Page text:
As 2019 comes to a close, so does our Culture Collective series. For our last installation of this blog series, we sat down with Stephanie Ryter. A graduate of Loyola University in Chicago, Stephanie has worked to grow and change team cultures for the last four years. She now works as the Creative Culture Leader at Arity. She says her management style is, “Connect first, then lead.” To read more about Stephanie, her role at Arity and their company culture, read more below.
What are three words you would use to describe your workplace culture and why?
Arity’s culture is about being yourself in the office. We have a great community; we recognize who you are as an individual; and how we work effectively as a team. This is all supported by a great office environment. At Arity, we’re very intentional about culture, and we’re lucky to have a team specifically dedicated to culture. We’re not HR. We are Arity’s Creative Culture Team, and we’re focused on making Arity the best place to work by creating great employee experiences.
What is your office superpower?
My superpower is that I can feel the energy of the room and the energy of the people in a room. One of the things I facilitate is Insights Discovery training. The purpose of these is to help people understand themselves better as individuals and leaders. When our employees can truly understand themselves, the potential of business can flourish. These trainings are fun for me! I love seeing people take what they learn in these trainings and apply it to their everyday lives – both in and out of the workplace.
Why is company culture important?
Our president, Gary Hallgren, often refers to culture as the side effects of the place you work. So we often ask ourselves, “If there’s a pill we’re asking our employees to take, would we take it ourselves? Is it a good side effect? Is it a bad side effect?” We want it to be a good side effect.
When anyone walks into our office, yes, we want them to think it looks cool and collaborative, but what we really want is for people to feel that they can be themselves. Whether you’re a customer, an employee, or a future recruit, we want you to feel like it’s your home and that you are a part of something bigger than just yourself – you are empowered to do the right things to help achieve our goals.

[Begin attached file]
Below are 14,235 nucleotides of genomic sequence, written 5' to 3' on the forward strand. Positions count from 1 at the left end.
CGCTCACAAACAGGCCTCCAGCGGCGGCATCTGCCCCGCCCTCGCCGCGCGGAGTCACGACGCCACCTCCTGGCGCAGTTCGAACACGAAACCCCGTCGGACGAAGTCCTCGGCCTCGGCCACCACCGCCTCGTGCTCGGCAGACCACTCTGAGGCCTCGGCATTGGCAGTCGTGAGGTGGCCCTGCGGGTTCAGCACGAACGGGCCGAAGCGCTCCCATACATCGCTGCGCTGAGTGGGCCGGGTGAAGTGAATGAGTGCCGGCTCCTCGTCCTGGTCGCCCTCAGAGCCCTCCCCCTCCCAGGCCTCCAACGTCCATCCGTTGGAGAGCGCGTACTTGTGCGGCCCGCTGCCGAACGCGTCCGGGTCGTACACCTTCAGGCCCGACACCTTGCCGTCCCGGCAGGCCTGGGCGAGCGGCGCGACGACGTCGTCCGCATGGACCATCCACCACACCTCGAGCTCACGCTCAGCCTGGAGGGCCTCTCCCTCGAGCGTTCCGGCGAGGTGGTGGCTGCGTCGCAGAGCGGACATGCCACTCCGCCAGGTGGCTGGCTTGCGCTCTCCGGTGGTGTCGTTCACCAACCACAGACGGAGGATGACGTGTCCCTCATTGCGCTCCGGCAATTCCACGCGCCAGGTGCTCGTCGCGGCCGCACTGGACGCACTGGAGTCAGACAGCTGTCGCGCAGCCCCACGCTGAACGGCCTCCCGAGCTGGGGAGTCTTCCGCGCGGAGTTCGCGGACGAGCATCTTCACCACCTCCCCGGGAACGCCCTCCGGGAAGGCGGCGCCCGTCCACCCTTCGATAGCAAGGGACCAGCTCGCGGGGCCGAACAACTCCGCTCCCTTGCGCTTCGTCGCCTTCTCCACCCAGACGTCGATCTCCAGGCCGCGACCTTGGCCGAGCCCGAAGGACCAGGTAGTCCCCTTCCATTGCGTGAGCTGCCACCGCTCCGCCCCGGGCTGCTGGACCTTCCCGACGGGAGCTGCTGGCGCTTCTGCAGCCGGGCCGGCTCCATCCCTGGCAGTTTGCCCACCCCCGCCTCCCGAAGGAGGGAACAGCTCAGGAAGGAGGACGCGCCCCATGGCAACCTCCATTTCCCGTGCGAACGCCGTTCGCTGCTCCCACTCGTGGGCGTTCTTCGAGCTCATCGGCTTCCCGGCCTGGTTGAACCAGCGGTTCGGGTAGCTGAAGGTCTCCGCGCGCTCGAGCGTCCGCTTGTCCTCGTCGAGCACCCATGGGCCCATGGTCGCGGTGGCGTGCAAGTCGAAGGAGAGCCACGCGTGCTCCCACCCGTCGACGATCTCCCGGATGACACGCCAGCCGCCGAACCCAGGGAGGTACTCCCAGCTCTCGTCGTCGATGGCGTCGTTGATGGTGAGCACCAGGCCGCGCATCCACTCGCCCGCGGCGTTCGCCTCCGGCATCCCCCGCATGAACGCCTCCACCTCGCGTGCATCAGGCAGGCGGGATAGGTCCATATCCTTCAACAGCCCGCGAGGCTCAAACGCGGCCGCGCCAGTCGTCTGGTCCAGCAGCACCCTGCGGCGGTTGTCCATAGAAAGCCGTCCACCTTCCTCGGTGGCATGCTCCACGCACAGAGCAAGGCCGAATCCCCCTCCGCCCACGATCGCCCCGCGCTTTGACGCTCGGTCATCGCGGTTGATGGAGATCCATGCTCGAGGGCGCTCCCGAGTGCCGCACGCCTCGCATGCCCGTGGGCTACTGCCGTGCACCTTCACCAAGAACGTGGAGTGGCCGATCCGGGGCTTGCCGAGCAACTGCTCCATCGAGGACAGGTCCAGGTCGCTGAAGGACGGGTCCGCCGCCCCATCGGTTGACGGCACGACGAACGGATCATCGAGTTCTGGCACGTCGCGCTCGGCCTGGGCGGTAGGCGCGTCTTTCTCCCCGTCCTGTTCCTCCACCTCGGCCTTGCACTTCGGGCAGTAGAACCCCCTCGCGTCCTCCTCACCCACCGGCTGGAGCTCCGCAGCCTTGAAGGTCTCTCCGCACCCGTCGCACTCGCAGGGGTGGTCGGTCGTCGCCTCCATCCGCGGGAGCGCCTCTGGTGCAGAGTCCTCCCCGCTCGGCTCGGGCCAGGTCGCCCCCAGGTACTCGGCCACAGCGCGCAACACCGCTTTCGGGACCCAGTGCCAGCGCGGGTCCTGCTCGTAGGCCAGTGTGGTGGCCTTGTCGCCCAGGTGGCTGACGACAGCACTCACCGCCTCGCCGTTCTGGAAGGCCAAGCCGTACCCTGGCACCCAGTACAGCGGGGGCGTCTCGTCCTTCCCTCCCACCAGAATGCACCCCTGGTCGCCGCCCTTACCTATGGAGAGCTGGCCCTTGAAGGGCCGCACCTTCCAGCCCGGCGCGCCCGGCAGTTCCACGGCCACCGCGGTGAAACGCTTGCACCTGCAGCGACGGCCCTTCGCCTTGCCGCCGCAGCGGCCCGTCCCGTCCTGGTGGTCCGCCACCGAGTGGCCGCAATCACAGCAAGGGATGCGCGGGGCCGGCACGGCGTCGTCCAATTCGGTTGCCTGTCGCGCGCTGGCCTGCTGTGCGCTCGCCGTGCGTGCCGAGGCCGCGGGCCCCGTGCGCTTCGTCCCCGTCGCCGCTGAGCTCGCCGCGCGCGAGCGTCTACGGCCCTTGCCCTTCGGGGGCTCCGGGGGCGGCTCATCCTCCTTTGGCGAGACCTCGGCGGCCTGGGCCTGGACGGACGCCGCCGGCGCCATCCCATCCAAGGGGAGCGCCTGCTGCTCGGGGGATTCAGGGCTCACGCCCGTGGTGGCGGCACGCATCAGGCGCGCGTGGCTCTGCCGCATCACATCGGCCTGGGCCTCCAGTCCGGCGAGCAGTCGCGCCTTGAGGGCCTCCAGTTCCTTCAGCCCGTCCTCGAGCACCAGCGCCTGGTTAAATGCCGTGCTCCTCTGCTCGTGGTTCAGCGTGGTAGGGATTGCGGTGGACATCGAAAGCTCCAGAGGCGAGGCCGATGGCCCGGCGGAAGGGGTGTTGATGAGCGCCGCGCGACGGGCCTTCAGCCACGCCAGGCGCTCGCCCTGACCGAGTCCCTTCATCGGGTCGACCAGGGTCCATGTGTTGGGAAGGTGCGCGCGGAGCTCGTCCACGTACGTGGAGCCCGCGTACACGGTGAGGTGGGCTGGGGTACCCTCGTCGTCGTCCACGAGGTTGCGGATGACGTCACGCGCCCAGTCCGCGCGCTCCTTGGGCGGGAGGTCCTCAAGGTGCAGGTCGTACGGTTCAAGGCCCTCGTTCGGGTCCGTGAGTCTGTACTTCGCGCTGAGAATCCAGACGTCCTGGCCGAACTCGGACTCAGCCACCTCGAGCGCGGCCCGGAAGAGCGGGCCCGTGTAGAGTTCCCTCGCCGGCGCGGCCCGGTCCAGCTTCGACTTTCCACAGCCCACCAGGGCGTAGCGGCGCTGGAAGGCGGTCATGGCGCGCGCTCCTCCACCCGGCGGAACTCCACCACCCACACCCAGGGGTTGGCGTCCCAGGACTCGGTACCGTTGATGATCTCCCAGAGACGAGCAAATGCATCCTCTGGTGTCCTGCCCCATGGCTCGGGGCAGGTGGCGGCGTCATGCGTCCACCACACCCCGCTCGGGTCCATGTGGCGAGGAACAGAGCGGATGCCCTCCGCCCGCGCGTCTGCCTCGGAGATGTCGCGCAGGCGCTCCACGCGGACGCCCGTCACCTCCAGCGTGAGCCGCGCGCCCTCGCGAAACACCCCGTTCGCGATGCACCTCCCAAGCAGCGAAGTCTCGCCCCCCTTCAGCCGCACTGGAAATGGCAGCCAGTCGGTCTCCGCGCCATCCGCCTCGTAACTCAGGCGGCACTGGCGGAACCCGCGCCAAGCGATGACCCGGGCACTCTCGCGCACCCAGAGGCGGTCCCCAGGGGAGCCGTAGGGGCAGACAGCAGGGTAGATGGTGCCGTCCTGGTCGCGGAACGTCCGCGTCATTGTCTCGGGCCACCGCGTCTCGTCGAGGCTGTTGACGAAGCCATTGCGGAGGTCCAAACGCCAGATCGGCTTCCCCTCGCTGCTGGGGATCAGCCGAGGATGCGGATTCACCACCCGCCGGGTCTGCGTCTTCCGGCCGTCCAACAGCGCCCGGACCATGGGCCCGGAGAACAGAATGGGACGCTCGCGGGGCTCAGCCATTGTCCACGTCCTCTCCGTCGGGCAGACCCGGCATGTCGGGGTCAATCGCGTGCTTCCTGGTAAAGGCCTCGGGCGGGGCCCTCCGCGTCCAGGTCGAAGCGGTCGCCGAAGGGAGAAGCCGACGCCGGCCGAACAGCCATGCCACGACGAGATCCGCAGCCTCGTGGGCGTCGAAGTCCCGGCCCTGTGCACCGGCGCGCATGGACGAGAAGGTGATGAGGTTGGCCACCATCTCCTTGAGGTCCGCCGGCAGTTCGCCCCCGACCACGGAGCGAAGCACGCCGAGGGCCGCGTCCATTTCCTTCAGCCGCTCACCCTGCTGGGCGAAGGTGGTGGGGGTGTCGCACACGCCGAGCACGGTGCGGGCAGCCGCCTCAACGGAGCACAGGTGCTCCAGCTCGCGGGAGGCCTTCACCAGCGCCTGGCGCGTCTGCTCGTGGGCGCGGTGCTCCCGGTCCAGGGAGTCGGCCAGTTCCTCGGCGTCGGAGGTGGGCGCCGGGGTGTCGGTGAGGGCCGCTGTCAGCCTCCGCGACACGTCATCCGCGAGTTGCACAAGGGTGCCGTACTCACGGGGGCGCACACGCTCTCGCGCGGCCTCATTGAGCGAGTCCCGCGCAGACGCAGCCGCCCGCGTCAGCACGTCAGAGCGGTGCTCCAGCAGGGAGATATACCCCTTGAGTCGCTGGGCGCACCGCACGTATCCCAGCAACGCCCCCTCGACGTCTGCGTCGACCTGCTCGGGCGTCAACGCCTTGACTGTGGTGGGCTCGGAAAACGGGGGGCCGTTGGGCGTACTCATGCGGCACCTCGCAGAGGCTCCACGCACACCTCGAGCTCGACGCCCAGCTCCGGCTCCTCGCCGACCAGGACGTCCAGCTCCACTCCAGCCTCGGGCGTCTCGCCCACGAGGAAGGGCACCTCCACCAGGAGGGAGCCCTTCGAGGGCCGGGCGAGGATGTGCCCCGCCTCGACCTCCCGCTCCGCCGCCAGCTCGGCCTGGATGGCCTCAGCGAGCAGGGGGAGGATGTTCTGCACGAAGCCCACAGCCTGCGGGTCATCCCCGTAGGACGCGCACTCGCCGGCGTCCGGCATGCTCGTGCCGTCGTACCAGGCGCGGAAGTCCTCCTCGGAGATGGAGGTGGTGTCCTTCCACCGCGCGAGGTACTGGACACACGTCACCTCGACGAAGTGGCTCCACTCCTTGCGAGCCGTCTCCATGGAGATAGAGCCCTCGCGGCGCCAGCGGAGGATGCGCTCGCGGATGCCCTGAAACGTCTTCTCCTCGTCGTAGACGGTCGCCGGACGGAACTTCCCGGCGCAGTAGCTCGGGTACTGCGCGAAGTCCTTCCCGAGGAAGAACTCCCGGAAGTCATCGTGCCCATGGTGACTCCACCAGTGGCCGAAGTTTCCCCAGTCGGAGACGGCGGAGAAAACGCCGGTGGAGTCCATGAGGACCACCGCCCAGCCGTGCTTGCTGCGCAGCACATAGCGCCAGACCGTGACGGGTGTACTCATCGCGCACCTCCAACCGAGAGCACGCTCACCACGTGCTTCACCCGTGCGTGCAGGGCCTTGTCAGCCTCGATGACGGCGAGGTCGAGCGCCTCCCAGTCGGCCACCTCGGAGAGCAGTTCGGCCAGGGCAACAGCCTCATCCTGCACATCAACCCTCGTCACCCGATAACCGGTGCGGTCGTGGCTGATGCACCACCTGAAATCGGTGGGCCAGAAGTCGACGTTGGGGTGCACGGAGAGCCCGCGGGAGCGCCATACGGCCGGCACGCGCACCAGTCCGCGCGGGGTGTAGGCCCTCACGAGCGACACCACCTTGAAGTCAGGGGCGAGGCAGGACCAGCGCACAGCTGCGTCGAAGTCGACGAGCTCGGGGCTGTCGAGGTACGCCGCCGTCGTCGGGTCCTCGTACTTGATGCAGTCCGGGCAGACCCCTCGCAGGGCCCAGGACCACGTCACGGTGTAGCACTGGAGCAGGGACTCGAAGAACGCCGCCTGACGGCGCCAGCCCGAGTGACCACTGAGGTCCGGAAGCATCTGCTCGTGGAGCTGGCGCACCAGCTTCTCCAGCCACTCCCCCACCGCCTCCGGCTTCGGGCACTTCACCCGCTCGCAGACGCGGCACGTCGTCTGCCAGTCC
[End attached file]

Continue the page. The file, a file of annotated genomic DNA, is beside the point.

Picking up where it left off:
What does your team normally do for lunch?
Often we eat our lunch during meetings or at our desks, however, a couple times a month we have something called “Lunch and Learns” in which we provide a catered lunch that is available to the entire office and in return ask employees to stay for a presentation that is educational. Sometimes it’s a team presentation their latest work or it may be an outside speaker teaching the company about a new skill or best practices to achieve personal or professional success.
What are ways your company brings your team together?
Our culture team has a single mandate: give Arity employees the best experience possible. This focus really helps us create a compelling employee experience that lays the foundation for our team to drive business results. Community is at the core of our culture, and a lot of the programs we build focus on that.
The Creative Culture team looks at ourselves as “people product managers.” Our customers are our employees, and the products are the things we create in our community based on the feedback received. We host charity events; we have research groups; we have a group called The Green Team that’s interested in saving our environment; and we have things like MART sports, which is how we bring people together through physical activity. There’s a lot of different ways that we bring people together, but it’s all based on feedback. It’s listening to what our employees need and want and then giving them exactly that.
If you could propose an idea to positively impact any company’s culture, what would it be and why?
I think the biggest thing is to just listen – listen to what employees have to say and then be authentic. I believe that if you can be your true self and are intentional with what you’re trying to do, people will gravitate towards that. They feel heard and validated. We are always actively seeking feedback from our employees. A lot of things we create are based on employee feedback and things they said they wanted to see.
People think culture is about fun benefits, but it’s more than that. Benefits are the standard expectations that other companies need to meet to be competitive, but truly allowing our employees to be heard and be their authentic selves in and out of the workplace — that to me is probably the biggest foundation for culture. No matter what level you are, or skill set you bring to the table, it’s about wanting everybody to be comfortable in the space.